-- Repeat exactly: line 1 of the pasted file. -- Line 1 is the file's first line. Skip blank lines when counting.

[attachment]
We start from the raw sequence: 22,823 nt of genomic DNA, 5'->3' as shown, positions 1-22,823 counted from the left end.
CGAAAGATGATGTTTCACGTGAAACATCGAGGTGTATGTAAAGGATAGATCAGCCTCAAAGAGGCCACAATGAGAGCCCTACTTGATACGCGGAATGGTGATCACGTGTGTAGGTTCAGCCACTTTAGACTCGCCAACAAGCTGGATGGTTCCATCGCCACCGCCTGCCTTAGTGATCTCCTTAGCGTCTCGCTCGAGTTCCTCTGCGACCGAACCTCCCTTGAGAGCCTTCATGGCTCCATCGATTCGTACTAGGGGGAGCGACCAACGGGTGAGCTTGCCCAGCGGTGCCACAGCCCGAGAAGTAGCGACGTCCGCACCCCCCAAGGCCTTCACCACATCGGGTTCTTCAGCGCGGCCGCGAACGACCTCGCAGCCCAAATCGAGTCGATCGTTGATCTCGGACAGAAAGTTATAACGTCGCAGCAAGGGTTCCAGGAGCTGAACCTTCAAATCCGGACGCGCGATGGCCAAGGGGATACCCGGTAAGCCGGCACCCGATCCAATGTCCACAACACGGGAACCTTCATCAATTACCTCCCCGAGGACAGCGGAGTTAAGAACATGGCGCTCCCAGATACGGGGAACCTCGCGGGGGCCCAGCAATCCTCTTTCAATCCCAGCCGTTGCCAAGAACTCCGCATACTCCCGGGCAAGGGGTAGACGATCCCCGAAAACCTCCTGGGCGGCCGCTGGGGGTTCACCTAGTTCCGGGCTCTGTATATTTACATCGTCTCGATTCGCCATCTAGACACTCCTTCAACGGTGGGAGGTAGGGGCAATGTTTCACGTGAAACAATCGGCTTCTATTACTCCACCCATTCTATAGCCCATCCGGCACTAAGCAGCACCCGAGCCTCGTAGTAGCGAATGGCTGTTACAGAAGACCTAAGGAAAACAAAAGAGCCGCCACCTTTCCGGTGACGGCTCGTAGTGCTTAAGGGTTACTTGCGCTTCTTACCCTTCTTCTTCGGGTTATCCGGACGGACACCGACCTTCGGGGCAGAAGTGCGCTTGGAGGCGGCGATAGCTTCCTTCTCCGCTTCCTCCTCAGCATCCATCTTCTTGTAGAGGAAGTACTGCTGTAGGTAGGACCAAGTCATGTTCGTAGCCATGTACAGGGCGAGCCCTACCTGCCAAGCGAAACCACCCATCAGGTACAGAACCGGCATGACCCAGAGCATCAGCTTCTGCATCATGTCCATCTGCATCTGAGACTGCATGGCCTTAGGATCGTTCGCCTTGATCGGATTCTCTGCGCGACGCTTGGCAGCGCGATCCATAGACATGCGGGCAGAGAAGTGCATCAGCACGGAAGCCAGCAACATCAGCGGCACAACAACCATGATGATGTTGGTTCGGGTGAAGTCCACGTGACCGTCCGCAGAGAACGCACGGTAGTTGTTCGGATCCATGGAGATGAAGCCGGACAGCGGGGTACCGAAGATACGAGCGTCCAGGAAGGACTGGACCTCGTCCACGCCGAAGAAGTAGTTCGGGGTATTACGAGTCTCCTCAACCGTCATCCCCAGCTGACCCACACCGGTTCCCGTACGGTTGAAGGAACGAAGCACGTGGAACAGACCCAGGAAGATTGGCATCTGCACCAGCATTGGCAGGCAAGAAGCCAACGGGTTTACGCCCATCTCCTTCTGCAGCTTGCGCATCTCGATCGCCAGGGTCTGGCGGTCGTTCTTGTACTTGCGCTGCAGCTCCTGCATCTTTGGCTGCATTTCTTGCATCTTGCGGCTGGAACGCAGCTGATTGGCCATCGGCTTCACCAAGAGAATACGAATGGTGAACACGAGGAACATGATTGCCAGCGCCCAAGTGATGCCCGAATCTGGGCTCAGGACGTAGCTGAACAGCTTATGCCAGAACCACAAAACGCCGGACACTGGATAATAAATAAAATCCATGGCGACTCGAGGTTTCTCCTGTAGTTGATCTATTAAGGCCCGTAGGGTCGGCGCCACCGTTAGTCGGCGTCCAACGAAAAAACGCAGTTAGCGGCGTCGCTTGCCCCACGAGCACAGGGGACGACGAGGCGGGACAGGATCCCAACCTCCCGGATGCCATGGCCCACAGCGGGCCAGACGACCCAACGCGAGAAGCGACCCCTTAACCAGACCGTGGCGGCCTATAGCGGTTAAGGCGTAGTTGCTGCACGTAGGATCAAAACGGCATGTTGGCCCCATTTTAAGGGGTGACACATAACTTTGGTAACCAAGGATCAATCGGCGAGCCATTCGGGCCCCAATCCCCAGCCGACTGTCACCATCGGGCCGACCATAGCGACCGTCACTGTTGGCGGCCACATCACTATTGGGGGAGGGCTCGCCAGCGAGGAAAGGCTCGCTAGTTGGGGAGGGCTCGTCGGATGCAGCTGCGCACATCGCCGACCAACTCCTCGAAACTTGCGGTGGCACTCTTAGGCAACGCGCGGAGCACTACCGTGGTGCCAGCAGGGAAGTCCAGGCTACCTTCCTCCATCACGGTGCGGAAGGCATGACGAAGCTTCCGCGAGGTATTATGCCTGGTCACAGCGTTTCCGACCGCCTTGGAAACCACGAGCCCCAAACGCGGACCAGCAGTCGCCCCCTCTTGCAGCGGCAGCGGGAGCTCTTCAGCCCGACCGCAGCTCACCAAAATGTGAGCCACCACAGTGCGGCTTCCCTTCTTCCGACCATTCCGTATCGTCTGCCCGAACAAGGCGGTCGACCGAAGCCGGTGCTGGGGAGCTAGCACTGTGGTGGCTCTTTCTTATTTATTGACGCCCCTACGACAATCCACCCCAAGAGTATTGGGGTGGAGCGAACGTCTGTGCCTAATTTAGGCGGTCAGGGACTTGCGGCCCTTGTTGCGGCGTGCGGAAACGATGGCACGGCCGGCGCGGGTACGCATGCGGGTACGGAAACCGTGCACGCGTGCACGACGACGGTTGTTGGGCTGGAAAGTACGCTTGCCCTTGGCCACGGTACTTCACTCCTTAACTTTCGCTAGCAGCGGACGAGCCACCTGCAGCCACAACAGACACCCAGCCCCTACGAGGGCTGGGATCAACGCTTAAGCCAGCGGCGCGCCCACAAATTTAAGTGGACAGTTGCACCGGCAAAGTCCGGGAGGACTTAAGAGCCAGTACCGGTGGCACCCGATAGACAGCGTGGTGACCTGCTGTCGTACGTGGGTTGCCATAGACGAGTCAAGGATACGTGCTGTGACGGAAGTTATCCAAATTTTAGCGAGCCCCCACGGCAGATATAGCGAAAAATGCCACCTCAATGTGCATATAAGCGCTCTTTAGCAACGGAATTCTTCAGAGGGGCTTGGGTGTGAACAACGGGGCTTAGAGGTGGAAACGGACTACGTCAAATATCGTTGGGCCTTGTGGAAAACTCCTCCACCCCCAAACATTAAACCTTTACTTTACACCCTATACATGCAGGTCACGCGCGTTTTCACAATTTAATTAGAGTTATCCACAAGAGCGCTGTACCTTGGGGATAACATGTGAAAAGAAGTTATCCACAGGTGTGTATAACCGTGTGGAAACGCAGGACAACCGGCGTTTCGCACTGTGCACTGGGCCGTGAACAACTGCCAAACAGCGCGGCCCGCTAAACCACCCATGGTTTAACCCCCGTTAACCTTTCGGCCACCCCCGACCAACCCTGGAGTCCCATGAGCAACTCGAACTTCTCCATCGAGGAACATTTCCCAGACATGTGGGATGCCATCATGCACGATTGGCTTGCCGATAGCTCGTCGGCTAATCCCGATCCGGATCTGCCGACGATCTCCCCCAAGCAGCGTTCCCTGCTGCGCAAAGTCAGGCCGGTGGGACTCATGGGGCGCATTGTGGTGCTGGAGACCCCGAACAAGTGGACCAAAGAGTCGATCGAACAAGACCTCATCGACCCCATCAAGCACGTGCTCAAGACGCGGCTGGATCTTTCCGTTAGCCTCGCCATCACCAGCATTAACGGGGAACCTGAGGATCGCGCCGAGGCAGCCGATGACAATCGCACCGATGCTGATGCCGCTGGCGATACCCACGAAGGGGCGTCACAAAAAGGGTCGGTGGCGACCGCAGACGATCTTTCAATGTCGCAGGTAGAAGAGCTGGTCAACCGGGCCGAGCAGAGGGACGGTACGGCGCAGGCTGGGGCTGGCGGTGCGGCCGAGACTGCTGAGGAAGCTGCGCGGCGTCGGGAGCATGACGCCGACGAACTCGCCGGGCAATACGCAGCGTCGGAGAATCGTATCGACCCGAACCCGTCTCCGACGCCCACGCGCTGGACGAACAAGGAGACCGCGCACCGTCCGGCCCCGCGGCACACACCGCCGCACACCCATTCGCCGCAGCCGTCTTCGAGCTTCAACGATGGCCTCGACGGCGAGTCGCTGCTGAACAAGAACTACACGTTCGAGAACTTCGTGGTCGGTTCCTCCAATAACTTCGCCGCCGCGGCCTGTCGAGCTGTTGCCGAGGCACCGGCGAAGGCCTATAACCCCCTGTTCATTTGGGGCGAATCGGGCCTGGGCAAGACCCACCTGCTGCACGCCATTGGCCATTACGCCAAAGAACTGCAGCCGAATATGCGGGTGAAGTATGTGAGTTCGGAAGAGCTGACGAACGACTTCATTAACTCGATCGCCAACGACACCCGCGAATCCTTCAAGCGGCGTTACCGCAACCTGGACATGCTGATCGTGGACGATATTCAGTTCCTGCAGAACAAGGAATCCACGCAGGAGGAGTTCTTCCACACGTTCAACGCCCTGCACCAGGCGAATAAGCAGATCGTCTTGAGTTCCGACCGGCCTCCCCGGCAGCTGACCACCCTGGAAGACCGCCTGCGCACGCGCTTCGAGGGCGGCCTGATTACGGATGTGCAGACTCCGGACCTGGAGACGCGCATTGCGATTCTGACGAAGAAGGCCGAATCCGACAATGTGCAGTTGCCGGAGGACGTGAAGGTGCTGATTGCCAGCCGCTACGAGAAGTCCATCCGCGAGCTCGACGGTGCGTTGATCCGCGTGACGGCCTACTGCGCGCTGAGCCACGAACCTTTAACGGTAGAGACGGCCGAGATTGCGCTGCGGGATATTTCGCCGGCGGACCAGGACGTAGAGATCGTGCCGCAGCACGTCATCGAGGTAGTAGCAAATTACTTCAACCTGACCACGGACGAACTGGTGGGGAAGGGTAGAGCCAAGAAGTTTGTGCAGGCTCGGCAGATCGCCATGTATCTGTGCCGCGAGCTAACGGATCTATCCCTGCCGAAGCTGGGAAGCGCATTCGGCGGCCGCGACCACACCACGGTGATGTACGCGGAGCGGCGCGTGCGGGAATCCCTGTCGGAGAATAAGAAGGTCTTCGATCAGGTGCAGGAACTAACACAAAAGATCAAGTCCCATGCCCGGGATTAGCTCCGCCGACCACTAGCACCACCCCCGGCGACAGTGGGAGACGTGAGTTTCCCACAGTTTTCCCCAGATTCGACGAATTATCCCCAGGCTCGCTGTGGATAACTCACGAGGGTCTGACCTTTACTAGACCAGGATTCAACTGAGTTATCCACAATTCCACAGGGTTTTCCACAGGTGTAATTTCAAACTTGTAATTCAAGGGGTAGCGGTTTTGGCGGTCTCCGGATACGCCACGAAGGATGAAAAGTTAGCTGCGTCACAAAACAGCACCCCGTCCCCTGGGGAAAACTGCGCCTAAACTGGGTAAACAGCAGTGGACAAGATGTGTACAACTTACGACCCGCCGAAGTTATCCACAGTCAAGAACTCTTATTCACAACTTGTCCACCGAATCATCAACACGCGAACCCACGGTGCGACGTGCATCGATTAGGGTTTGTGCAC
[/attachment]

We start from the raw sequence: 22,823 nt of genomic DNA, 5'->3' as shown, positions 1-22,823 counted from the left end.